Muddy conditions on the forest roads outside Helen, GA this winter.
Spring can be a frustrating time of year for mountain bikers. The weather is finally warming up, the flowers are blooming, and the leaves are starting to come out on the trees – but in many places the trails are still wet. It’s true that April showers bring May flowers but it’s also true that wet riding in the spring can run trails for the entire summer. In Boise, for example, trail managers have decided to institute seasonal closures because of the actions of a few careless riders.
What to do? First, consider the weather when you make your weekend riding plans. In my area there isn’t any snow melt but in the spring a Wednesday rain shower can mean sloppy trails through Saturday and Sunday. Just because sunny skies are forecast on the day you plan to ride doesn’t mean the trails will be in good condition.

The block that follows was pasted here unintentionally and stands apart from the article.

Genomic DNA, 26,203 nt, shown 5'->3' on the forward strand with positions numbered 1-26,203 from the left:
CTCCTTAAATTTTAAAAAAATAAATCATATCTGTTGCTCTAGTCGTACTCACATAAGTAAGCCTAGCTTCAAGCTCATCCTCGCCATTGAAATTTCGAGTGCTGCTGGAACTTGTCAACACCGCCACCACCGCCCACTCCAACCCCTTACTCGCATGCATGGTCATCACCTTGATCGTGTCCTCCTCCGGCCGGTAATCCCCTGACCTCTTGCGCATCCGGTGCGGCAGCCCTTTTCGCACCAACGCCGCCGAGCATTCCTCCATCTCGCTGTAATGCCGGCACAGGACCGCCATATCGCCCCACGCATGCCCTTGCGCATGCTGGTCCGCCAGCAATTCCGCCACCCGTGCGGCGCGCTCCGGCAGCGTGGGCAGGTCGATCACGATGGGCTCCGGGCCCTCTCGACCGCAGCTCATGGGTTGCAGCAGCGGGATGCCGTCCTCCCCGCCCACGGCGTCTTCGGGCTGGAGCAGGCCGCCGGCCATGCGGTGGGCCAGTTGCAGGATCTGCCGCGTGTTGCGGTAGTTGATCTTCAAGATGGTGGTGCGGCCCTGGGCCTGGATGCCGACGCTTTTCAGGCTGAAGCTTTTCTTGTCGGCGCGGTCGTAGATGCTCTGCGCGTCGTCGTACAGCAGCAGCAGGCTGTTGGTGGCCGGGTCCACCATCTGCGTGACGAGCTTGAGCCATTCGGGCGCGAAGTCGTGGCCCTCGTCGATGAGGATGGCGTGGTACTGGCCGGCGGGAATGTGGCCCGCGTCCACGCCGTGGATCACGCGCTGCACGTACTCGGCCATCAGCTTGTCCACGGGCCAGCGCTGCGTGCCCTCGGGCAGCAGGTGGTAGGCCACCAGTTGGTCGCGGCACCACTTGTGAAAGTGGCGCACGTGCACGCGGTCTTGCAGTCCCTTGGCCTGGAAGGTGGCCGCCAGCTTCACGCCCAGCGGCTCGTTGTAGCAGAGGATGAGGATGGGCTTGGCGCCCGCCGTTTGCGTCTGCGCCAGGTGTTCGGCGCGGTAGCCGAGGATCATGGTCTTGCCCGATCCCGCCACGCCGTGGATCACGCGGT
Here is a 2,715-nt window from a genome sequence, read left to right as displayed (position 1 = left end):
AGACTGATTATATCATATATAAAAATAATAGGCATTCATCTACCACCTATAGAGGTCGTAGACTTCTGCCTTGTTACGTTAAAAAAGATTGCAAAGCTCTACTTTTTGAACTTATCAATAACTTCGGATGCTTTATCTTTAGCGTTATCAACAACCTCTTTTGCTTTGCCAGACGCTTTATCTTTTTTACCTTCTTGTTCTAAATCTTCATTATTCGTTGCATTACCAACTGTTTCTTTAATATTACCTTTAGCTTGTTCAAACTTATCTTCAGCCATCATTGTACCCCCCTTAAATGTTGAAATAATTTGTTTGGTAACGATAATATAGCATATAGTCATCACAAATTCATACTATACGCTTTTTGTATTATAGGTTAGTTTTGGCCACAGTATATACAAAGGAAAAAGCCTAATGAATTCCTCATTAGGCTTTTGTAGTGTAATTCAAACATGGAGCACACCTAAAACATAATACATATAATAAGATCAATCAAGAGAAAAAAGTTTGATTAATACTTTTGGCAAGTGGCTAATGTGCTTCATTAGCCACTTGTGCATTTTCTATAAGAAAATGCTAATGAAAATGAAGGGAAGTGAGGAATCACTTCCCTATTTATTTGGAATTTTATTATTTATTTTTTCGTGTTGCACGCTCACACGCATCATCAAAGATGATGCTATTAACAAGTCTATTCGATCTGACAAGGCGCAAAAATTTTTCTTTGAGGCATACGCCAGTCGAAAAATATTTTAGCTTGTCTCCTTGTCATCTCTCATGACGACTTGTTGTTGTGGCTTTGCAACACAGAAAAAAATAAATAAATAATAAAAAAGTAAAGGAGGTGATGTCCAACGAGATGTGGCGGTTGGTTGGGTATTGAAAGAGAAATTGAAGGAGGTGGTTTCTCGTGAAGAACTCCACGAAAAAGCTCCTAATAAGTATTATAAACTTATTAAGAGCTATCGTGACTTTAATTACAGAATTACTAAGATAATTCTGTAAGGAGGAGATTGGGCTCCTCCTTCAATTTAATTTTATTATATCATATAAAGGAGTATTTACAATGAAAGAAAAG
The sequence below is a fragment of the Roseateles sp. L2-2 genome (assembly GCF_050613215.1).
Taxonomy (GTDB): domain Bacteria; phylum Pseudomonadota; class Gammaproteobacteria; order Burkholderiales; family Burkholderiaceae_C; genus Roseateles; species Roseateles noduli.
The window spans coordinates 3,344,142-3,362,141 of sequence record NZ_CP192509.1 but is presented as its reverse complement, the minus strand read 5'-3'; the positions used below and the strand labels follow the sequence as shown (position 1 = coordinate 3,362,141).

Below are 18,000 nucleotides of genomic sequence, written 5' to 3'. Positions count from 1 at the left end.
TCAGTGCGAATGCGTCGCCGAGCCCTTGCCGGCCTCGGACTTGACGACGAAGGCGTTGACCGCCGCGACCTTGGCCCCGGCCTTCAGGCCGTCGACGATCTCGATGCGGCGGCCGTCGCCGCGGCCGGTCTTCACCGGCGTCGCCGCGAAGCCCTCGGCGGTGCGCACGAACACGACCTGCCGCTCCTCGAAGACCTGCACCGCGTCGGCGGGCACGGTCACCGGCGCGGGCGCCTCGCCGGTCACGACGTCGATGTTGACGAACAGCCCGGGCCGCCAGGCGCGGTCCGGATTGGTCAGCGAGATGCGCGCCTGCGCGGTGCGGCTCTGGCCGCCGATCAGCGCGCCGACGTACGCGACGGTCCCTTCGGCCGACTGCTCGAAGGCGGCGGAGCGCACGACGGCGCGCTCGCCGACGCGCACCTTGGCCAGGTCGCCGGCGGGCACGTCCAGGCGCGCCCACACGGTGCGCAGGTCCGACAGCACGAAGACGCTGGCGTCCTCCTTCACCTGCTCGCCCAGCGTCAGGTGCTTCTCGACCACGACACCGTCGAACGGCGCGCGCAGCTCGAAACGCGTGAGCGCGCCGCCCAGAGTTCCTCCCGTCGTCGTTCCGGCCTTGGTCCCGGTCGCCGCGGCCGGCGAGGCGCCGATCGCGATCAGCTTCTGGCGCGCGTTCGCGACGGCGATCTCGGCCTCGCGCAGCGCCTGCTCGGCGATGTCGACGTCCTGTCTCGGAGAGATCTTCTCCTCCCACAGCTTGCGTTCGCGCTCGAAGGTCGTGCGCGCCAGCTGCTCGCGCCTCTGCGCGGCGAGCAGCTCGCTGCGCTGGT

Even if you find your favorite trails are too wet to ride, that doesn’t mean you can’t get in the saddle. Consider alternate riding locations with better drainage or head onto forest roads or even paved routes. Training rides on the road will help you kick ass on the trail this summer plus it’s a great excuse to get out and enjoy the weather on your bike. This past weekend the trails near me were full of puddles so I rode 30 miles on forest roads instead and had a good time.
Wet trails are all the more tempting to ride when you’ve already invested time and energy getting to the trailhead. To avoid the temptation, try calling ahead to your local park management office or check singletracks to see if anyone has updated the trail status. This past Friday I was planning to ride and I loaded my bike and all my stuff into the car, ate a quick breakfast, and was almost out the door when I heard the forecast: severe thunderstorms. I opted to hang back but it was tough because I really wanted to ride that day. Wet trail riding is bad for your gear, bad for the trails, and riding in the rain is pretty miserable.
If your local trails are wet this time of year hold off on that trail ride and put in some training miles instead. Your body, your bike, and your trails will thank you this summer.
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